Responding to a letter Biden sent Friday, the office of the secretary of the Senate, on the advice of legal counsel, concluded that the “Secretary has no discretion to disclose any such information as requested.” The office, which did not confirm or deny the complaint’s existence, based its decision in part on a review of confidentiality requirements.
The letter from Biden was related to Reade’s allegation that Biden reached up her skirt and penetrated her with his fingers in 1993. Biden unequivocally denied the allegations Friday, speaking directly about them for the first time. He also said he did not recall any complaint being filed.
Reade has told The Washington Post that her complaint dealt with harassment in the office, not assault. She has said that she cannot recall the office to which she filed her complaint and that she does not have a copy.
Reade worked in Biden’s Senate office for nine months, ending in 1993. She said she filed a complaint that year with a congressional human resources or personnel office. The Senate Office of Fair Employment Practices fielded complaints starting in 1992.
On Friday, Biden said relevant documents would not be found in his Senate papers, which are closed to the public, but would be housed at the National Archives.
A spokesperson for the Archives said that it has no control over the release of such records and that any documents “would have remained under the control of the Senate.” A Senate resolution requires that such personnel records remain out of public view for 50 years.
On Friday afternoon, Biden’s campaign released a copy of a letter the candidate had sent to the secretary of the Senate.
“The Archives now states that the records would have remained under the control of the Senate. Accordingly, I request that you take or direct whatever steps are necessary to establish the location of the records of this Office, and once they have been located, to direct a search for the alleged complaint and to make public the results of this search,” Biden wrote.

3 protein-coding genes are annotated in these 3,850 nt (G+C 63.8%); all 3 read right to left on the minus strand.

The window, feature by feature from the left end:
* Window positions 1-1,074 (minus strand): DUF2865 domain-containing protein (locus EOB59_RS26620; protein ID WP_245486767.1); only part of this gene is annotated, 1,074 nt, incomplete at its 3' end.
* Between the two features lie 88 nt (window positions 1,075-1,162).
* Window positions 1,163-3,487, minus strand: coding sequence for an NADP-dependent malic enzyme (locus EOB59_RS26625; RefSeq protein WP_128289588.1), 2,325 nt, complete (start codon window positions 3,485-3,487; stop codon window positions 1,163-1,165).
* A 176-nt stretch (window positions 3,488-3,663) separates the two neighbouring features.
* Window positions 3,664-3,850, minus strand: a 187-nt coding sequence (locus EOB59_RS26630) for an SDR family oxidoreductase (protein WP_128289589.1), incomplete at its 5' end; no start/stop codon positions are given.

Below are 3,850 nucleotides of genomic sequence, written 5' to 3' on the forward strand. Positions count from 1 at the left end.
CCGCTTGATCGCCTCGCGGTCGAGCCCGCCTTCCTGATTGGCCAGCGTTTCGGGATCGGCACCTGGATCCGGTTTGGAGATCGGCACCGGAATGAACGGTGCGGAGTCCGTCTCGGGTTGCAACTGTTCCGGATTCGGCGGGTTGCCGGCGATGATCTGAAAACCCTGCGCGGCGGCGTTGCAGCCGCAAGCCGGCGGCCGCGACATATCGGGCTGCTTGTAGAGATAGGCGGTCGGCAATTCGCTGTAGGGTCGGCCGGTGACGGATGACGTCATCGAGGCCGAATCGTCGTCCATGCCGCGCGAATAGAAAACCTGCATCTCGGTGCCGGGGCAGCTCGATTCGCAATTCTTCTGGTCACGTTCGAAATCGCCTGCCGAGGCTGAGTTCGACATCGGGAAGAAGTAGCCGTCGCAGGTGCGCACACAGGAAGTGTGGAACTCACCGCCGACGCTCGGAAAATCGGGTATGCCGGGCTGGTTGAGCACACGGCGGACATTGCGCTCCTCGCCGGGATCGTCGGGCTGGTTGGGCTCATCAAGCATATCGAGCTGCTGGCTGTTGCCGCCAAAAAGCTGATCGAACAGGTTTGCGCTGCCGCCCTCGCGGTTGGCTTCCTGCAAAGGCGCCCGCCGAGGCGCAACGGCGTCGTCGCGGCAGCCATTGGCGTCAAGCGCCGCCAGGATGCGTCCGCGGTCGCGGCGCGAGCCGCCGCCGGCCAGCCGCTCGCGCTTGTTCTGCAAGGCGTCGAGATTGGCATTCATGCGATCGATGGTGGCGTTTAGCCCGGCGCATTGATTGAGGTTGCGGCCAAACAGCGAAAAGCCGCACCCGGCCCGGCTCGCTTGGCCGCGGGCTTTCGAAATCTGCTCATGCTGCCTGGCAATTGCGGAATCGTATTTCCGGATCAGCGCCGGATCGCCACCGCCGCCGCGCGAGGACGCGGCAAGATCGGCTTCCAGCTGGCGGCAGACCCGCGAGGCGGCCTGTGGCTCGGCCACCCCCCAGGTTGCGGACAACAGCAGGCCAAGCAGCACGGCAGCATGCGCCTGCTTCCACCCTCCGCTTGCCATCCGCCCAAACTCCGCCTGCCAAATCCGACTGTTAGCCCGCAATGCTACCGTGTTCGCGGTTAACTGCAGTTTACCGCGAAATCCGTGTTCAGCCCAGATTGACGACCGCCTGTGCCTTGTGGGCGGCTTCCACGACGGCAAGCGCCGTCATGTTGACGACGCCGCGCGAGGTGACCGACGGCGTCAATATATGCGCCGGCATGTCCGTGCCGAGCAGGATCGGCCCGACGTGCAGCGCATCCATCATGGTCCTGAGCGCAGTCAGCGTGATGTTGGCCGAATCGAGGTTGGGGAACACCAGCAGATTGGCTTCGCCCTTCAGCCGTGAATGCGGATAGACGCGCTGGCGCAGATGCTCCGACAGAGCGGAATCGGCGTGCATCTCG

He added, “I would ask that the public release include not only a complaint if one exists, but any and all other documents in the records that relate to the allegation.”
The latest development adds to the fog surrounding the Reade allegations and illustrates the difficulty of looking into a 27-year-old alleged incident.
After the secretary of the Senate’s statement, Biden campaign attorney Bob Bauer responded with follow-up questions about the possibility for a more limited release. “Is just the existence of any such records subject to the same prohibition on disclosure?” Bauer asked, according to a statement from the campaign.
Without naming Reade, he asked if the accuser might be able to obtain the records: “Is there anyone, such as a complainant, to whom such records, if they exist, could be lawfully disclosed?” Finally, Bauer asked if the Senate could release “the procedures and related materials” in 1993 for processing a complaint such as the one Reade has described.
The office of the secretary of the Senate responded late Monday to say it was advised by legal counsel that even disclosing the existence of such records “would amount to a prohibited disclosure under the Government Employee Rights Act of 1991.” The office said it was not aware of any exceptions in the law allowing it to disclose any records, “even to original participants in a matter.” In response to the campaign’s third question, the office attached a public document from the time of the alleged complaint titled “Office of Senate Fair Employment Practices” — the entity which Bauer referred to in his question and which the secretary of the Senate referenced in its initial response to Biden.
The document outlines the procedure for bringing concerns to the attention of that office. It states that an employee would first submit a request for counseling to the director of the Office of Senate Fair Employment Practices, in person, by phone or in writing. Unless the employee and the director agreed in writing to contact the employee’s office, the information relating to the counseling would not be disclosed to anyone outside the Office of Senate Fair Employment Practices, the document states.
If the matter was not resolved, the employee could request mediation, at which point the employee’s office would be contacted and involved, the document says. If the matter remained unresolved after mediation, an employee could file a “formal complaint,” according to the document.
Reade did not immediately reply to a request for comment.
Over 35 months, which covered Reade’s employment period, 479 people sought assistance from the Senate fair employment office, according to congressional testimony in 1995. Of those, 325 sought informal advice, while 102 went into a five-step process that included counseling and mediation. Only 38 people ended up filing a formal complaint.
If Reade was among those who filed a formal complaint, her record would not normally be available until 2043, based on a Senate resolution passed in 1980 mandating that such information remain private for 50 years.
Seung Min Kim contributed to this report.